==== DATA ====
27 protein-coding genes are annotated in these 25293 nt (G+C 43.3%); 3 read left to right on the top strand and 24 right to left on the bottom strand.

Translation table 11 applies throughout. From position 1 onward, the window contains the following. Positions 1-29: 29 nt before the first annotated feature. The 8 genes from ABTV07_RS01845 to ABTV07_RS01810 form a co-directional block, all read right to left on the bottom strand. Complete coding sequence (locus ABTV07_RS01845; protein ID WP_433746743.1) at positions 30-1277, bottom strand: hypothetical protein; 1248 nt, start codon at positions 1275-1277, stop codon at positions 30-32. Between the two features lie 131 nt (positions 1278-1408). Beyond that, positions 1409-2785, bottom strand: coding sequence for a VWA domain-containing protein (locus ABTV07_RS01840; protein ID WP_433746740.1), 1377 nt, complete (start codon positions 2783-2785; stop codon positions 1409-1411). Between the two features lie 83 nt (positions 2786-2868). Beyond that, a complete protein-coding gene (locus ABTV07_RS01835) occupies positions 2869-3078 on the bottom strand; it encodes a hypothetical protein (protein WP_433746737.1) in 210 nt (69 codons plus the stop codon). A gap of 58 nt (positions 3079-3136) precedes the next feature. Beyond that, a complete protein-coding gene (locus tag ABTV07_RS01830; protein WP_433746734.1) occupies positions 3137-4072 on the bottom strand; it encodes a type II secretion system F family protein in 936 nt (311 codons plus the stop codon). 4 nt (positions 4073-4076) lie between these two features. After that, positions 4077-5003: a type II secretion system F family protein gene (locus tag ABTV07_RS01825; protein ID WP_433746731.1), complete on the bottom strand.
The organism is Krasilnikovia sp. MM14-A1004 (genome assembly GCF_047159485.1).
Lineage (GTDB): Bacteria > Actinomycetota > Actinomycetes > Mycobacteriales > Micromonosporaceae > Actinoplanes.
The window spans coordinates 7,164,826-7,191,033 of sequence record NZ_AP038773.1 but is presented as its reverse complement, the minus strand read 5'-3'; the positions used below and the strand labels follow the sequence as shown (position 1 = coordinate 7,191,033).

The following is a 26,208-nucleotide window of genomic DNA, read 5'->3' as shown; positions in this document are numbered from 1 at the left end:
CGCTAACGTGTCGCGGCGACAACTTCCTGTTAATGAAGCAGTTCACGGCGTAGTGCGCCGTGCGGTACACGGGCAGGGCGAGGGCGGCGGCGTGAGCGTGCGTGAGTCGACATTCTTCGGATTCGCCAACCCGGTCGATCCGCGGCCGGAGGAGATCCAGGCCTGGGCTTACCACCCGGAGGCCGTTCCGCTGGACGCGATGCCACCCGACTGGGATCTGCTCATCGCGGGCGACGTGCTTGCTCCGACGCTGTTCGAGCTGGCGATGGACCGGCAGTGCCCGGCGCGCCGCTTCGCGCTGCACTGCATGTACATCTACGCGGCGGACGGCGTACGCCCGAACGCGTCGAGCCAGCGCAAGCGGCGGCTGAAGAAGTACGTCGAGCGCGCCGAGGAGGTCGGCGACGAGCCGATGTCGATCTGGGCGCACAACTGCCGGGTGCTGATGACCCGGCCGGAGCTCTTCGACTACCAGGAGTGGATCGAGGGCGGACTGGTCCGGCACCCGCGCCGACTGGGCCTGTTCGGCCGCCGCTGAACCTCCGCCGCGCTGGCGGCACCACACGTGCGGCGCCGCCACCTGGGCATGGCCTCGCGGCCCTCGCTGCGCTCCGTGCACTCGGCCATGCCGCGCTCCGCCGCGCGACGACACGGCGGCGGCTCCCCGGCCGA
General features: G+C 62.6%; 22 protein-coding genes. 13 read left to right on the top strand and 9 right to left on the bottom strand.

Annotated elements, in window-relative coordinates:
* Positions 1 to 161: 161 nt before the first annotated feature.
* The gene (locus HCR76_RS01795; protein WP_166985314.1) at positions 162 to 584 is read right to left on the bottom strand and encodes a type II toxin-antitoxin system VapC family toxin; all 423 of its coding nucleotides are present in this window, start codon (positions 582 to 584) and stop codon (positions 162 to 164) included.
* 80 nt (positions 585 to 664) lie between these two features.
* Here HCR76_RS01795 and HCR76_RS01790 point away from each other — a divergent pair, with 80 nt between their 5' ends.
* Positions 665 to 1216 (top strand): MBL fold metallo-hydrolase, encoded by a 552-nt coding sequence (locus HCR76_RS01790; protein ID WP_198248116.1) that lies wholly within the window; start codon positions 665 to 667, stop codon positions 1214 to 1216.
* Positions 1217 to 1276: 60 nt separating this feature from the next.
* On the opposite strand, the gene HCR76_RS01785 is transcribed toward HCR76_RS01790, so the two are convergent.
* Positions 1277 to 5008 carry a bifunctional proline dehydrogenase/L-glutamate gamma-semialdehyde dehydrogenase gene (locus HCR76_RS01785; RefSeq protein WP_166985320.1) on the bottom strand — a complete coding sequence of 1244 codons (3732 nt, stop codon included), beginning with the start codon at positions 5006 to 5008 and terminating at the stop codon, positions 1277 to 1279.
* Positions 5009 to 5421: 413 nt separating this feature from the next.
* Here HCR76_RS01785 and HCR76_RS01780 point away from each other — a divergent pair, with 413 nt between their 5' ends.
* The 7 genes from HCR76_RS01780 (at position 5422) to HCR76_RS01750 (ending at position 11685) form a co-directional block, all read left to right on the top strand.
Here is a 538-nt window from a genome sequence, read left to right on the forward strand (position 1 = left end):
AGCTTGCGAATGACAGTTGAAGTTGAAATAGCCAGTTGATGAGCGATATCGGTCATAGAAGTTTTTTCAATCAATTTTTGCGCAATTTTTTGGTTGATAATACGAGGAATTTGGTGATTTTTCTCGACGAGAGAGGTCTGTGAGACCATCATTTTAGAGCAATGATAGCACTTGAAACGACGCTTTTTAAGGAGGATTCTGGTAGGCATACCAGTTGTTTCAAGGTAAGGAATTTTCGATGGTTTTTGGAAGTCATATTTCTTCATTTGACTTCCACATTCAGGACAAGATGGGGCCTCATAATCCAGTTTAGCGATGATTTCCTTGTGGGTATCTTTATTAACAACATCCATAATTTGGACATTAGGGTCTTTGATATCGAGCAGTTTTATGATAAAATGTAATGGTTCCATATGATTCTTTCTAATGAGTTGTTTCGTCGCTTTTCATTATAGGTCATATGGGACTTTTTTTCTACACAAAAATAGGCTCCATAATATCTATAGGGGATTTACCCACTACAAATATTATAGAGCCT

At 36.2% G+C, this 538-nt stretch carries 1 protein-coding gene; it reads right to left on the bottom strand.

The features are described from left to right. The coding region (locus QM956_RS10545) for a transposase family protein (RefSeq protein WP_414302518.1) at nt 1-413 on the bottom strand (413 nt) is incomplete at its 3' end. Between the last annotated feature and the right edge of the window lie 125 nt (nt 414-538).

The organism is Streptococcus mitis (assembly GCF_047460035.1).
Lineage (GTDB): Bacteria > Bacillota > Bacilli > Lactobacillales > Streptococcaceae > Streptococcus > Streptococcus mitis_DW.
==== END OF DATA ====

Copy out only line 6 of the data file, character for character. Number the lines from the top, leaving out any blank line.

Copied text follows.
The following is a 26,208-nucleotide window of genomic DNA, read 5'->3' as shown; positions in this document are numbered from 1 at the left end: